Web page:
Mike McCarthy
Editor, 'The Battle Guide'
Guild of Battlefield Guides
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3 of 3 people found the following review helpful By MarkK TOP 1000 REVIEWER on 2 Jan. 2010
Format: Hardcover
For decades the generals who commanded the armies of the British Expeditionary Force in the First World War have been subjected to considerable criticism in both the popular and scholarly media. Long derided as "butchers and bunglers", they were typically viewed as unimaginative fools who callously presided over the slaughter of a generation. In recent years, however, these much maligned figures have enjoyed something of a rehabilitation, as a number of historians have argued that the British military leadership was far more innovative in their application of new tactics and technologies to break the stalemate on the Western Front than they have been often credited, and that the army was just beginning to profit from the benefits of this when the war came to an end.

Ian Beckett and Steven Corvi's book can be categorized as part of this rehabilitative effort. A collection of short biographies written by different historians, it offers a reexamination of the nine generals who commanded armies during Haig's tenure as the commander of the BEF. As a collaborative work it bears the idiosyncracies typical of a project, but all of the chapters share a sympathetic attitude towards their subject, with each focusing on a particular action that serves as a case study for their interpretation. For the most part the treatment manages to be both sympathetic yet even-handed, as only occasionally (as in the case of John Lee's chapter on William Birdwood) do they come across as excessively partisan.

Yet despite his presence on nearly every page, one person seems curiously absent - Haig himself. While the focus is properly on the generals under his command, the analysis of their roles and performance invariably touches on their relationship with Haig.
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3 of 4 people found the following review helpful
Offers sympathetic reevaluations of the "butchers and bunglers" 2 Jan. 2010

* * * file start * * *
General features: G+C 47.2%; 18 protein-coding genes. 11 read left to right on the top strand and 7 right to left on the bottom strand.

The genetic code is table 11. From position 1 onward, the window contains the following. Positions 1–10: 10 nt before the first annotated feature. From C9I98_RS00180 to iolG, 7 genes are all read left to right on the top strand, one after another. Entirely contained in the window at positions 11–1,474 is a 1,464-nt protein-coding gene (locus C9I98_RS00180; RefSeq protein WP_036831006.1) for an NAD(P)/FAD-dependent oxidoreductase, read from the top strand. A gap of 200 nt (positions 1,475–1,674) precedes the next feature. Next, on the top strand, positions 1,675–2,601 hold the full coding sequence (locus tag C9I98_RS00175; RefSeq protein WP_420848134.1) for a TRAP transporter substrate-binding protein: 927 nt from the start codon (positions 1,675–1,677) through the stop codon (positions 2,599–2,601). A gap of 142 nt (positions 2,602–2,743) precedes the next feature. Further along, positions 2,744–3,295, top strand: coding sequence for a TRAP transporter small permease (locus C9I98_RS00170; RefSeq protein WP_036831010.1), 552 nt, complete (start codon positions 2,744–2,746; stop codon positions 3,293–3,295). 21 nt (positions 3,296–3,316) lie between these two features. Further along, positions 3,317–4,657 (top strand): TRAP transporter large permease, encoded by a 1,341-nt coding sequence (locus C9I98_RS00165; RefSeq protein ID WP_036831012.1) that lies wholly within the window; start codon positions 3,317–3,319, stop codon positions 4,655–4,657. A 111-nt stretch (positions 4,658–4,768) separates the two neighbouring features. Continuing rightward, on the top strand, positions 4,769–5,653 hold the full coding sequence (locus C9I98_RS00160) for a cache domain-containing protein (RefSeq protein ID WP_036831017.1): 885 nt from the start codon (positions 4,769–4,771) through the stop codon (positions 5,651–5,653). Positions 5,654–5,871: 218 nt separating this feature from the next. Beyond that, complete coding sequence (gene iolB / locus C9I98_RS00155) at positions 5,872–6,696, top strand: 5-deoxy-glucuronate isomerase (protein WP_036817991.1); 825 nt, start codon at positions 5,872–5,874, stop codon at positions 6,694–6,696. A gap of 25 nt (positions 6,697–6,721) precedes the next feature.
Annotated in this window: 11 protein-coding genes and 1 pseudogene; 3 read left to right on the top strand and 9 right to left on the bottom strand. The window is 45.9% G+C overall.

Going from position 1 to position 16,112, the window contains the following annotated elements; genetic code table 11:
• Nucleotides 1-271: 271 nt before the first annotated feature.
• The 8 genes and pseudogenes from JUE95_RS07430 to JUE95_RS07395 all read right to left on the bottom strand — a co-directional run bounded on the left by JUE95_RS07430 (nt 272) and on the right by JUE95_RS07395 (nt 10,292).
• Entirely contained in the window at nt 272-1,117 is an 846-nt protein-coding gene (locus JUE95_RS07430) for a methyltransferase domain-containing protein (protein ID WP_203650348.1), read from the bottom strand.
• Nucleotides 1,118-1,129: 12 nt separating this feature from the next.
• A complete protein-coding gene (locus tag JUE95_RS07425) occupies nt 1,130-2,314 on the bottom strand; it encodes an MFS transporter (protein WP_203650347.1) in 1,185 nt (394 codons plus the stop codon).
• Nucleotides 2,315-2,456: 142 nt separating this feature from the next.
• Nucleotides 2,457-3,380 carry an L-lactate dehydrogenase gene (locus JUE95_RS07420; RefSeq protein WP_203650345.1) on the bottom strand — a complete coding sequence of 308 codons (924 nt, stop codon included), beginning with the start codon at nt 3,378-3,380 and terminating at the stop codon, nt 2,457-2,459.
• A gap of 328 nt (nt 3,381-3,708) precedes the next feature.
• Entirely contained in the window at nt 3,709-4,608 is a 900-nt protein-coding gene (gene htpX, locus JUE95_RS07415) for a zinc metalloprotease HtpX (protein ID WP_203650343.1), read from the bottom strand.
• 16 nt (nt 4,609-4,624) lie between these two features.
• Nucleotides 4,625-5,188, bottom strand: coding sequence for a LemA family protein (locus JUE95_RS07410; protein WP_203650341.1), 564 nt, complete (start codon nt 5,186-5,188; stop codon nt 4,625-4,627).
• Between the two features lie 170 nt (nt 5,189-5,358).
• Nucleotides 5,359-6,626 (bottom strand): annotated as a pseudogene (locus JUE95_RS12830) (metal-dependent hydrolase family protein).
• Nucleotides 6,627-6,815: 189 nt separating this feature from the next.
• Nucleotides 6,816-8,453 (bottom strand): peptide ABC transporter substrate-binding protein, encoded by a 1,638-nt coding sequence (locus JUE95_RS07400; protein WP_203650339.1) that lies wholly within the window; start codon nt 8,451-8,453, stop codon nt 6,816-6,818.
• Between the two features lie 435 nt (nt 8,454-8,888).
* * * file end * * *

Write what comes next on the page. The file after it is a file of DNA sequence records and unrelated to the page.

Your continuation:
By MarkK - Published on Amazon.com
Format: Paperback
For decades the generals who commanded the armies of the British Expeditionary Force in the First World War have been subjected to considerable criticism in both the popular and scholarly media. Long derided as "butchers and bunglers", they were typically viewed as unimaginative fools who callously presided over the slaughter of a generation. In recent years, however, these much maligned figures have enjoyed something of a rehabilitation, as a number of historians have argued that the British military leadership was far more innovative in their application of new tactics and technologies to break the stalemate on the Western Front than they have been often credited, and that the army was just beginning to profit from the benefits of this when the war came to an end.

Ian Beckett and Steven Corvi's book can be categorized as part of this rehabilitative effort. A collection of short biographies written by different historians, it offers a reexamination of the nine generals who commanded armies during Haig's tenure as the commander of the BEF. As a collaborative work it bears the idiosyncracies typical of a project, but all of the chapters share a sympathetic attitude towards their subject, with each focusing on a particular action that serves as a case study for their interpretation. For the most part the treatment manages to be both sympathetic yet even-handed, as only occasionally (as in the case of John Lee's chapter on William Birdwood) do they come across as excessively partisan.

Yet despite his presence on nearly every page, one person seems curiously absent - Haig himself. While the focus is properly on the generals under his command, the analysis of their roles and performance invariably touches on their relationship with Haig. Given the reevaluation being undertaken by the authors, the work might have been stronger had there been a seperate entry on Haig, or at least a chapter assessing his overall role within the BEF. Without it, the chapters are nine useful threads that need to be tied together in order to properly support the case that the overall assessment of these men has been unfair. It is the major limitation in what is otherwise a useful reassessment of men who have at times been judged unfairly for their efforts to grapple with the changing demads of the new ways of warfare on the Western Front.